Ostling claimed that their signatures each represented different reasons for opposing Kirk, Prager, and Kiyosaki on campus, and that they weren’t advocating for the cancellation of the event.
“I believe these speakers represent ideas that go against the principles of the ASU charter that stands for inclusivity and not exclusivity,” said Ostling.
Multiple faculty members from the letter liked tweets that accused Prager and Kirk of being “white nationalists.”
On her since-deleted Twitter account, Miller, an Honors Faculty Fellow, accused ASU of “[selling] its soul to the ‘highest’ bidder.”
“When your college sells its soul to the ‘highest’ bidder, this is the result. What an outrageous embarrassment. Money over ethics, donors before students,” tweeted Miller.
Miller also emailed the condemnation letter to her students. Although Miller alleged in the email that she supported free speech in universities, even controversial speech, she said she opposed controversial speakers that donate to the college. Miller further claimed that Prager, Kirk, and Kiyosaki held beliefs that were beyond the scope permitting ideological debate.
“This is not a simple issue of partisan politics; these two speakers are known for, among other things, spreading: exceedingly hateful rhetoric that is harmful to many marginalized communities; anti-public education platforms; and health/medical disinformation— all of which go against the values and purposes of a post-secondary institution like Barrett and ASU,” wrote Miller.
Other Barrett faculty reportedly imposed similar pressure on their students. However, students have been reluctant to produce these documents; AZ Free News received information that students have expressed fear of retaliation from Barrett faculty and their peers if they express dissenting opinions or support for the event.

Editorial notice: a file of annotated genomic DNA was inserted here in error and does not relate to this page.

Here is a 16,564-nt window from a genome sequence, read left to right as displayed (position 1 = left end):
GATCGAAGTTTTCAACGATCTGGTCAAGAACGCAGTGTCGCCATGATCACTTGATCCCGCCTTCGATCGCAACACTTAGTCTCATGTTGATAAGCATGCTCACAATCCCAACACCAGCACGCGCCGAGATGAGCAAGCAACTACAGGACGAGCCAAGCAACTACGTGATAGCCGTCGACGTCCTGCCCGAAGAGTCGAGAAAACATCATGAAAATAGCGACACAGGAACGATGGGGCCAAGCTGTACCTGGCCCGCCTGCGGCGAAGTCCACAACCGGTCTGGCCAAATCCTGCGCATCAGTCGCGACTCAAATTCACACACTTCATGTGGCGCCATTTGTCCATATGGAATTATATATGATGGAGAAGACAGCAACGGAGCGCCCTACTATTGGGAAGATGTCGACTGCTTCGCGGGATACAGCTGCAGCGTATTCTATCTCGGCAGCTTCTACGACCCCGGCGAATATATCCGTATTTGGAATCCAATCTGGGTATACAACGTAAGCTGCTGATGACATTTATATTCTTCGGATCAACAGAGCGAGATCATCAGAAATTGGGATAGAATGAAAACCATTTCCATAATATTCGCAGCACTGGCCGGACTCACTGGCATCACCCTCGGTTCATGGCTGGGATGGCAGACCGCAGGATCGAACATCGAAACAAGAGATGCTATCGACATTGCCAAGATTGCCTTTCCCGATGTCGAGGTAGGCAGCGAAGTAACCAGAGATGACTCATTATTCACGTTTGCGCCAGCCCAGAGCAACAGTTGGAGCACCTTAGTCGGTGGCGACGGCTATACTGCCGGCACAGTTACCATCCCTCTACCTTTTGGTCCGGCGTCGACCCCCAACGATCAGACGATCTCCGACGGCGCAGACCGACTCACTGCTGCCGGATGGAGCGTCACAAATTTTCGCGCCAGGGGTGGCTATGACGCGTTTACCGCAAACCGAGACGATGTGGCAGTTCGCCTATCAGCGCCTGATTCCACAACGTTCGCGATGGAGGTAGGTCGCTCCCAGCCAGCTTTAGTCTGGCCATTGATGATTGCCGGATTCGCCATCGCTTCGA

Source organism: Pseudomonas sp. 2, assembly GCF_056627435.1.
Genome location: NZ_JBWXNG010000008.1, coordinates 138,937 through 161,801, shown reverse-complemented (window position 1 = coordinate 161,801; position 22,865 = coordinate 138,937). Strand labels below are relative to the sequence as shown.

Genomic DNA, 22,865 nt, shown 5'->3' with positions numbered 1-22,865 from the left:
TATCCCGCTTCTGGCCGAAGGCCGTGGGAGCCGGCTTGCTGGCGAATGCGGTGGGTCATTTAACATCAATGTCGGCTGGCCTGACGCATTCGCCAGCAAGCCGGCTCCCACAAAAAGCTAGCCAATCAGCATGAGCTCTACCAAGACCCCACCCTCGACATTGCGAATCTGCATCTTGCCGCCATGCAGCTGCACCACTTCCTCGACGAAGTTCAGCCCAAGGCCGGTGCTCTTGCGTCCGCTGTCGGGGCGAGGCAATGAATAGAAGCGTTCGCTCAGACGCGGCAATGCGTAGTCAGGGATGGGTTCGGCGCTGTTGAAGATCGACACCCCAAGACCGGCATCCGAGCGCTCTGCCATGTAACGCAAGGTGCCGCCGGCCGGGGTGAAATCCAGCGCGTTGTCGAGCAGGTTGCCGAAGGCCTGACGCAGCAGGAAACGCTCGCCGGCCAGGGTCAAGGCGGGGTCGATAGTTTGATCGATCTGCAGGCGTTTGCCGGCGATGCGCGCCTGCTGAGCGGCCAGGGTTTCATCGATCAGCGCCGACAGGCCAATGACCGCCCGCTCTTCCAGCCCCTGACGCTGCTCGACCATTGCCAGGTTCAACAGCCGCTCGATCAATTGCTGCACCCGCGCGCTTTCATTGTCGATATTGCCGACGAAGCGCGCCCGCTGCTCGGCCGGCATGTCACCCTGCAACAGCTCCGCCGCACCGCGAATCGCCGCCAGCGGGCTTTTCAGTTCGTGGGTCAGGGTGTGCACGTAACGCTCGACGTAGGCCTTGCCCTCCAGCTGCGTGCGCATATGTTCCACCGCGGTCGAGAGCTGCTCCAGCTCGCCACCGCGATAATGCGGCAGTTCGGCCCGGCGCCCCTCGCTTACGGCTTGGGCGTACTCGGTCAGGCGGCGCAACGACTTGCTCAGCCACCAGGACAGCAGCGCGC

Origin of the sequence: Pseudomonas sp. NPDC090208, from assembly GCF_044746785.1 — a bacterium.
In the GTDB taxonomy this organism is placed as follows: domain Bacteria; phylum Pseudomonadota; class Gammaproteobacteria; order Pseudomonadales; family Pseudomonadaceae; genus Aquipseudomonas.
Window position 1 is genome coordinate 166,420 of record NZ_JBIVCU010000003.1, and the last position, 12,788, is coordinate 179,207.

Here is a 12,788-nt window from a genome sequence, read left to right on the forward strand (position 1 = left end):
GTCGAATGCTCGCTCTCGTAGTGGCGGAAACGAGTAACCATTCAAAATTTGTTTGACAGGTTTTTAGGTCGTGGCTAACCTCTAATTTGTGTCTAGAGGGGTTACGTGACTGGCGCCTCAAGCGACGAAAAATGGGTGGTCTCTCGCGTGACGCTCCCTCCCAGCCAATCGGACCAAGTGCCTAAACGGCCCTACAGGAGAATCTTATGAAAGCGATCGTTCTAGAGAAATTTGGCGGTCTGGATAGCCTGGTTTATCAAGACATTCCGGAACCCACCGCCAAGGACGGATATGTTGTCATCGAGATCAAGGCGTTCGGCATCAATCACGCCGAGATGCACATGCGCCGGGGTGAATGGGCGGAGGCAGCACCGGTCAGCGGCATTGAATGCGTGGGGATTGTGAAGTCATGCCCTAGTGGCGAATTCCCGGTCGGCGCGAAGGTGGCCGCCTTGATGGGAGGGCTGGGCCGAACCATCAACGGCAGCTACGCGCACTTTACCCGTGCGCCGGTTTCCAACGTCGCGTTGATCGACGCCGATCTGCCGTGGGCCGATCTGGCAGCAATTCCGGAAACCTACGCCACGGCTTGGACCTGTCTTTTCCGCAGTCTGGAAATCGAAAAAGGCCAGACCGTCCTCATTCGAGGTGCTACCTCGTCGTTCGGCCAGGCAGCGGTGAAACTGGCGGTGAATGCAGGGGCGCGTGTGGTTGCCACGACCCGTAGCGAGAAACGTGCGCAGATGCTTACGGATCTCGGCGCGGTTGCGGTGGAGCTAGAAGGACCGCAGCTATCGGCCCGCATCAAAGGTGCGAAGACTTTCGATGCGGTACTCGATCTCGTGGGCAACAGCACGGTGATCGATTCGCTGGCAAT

Young, also an Honors Faculty Fellow, tweeted that only those with a certain level of competence were allowed to engage in discourse — implying that this caveat disqualifies Prager, Kirk, or Kiyosaki. Young then claimed that those who issued public response to the letter had incited threats against their jobs and lives.
In a separate tweet, Young explained that the faculty members behind the condemnation letter were upset they hadn’t been consulted about the speaker selection for the event.
Prager’s educational organization, PragerU, publicized the Barrett faculty condemnation letter on Friday.
Additionally, three ASU professors issued a response letter via The Daily Wire to the Barrett Honors condemnation letter. These three professors were Jonathan Barth, associate history professor and associate director of the ASU Center for American Institutions; Donald Critchlow, history professor and director of the ASU Center for American Institutions; and Owen Anderson, philosophy and religious studies professor.
Barth, Critchlow, and Anderson said they didn’t support the suppression of speech advocated by the Barrett faculty members. They noted that ASU President Michael Crow has a long history of supporting intellectual diversity, even amid opposition. The three men said that the Barrett faculty were intentionally intimidating their peers and students, thereby destroying the free and open exchange of ideas.
“Faculty letters like the one condemning Dennis Prager and Charlie Kirk reinforce campus conformity and function as a not-so-subtle way to intimidate and silence would-be dissenters among the faculty and student body,” stated the trio.
Northern Arizona University (NAU) pledged $10 million to prioritize Indigenous people in their curriculum, or “indigenize” it. The funds will build up the Seven Generations Signature Initiative (7SGI) for the next three years starting this spring.
$5 million of the funding comes from the Mellon Foundation, a New York-based grantmaking nonprofit; the other half came from the NAU Foundation (NAUF). NAU classifies Indigenous peoples as Native Americans/American Indians), Alaskan Natives, Native Hawaiians, Native Pacific Islanders, and other global Indigenous peoples.
The funding will back development of an Indigenous-focused open educational resources initiative; increase recruitment of faculty advancing Indigenous-focused scholarship; establishment of a new center for Indigenous “knowledge holders,” partners, artists, and tribal leaders; and expansion of a Indigenous-focused housing program that serves around 150 students, or .5 percent of the student population.
According to NAU data, there were just over 900 students (3.2 percent) who identified solely as Indigenous. 841 students (2.9 percent) identified as Native American or Alaskan Native, while 68 students (0.2 percent) identified as Native Hawaiian or Native Pacific Islander.
With multiple races factored, over 1,900 students (6.7 percent) identified as Indigenous. Over 1,500 (5.3 percent) identified as Native American, Alaskan Native, Native Hawaiians, or Native Pacific Islander.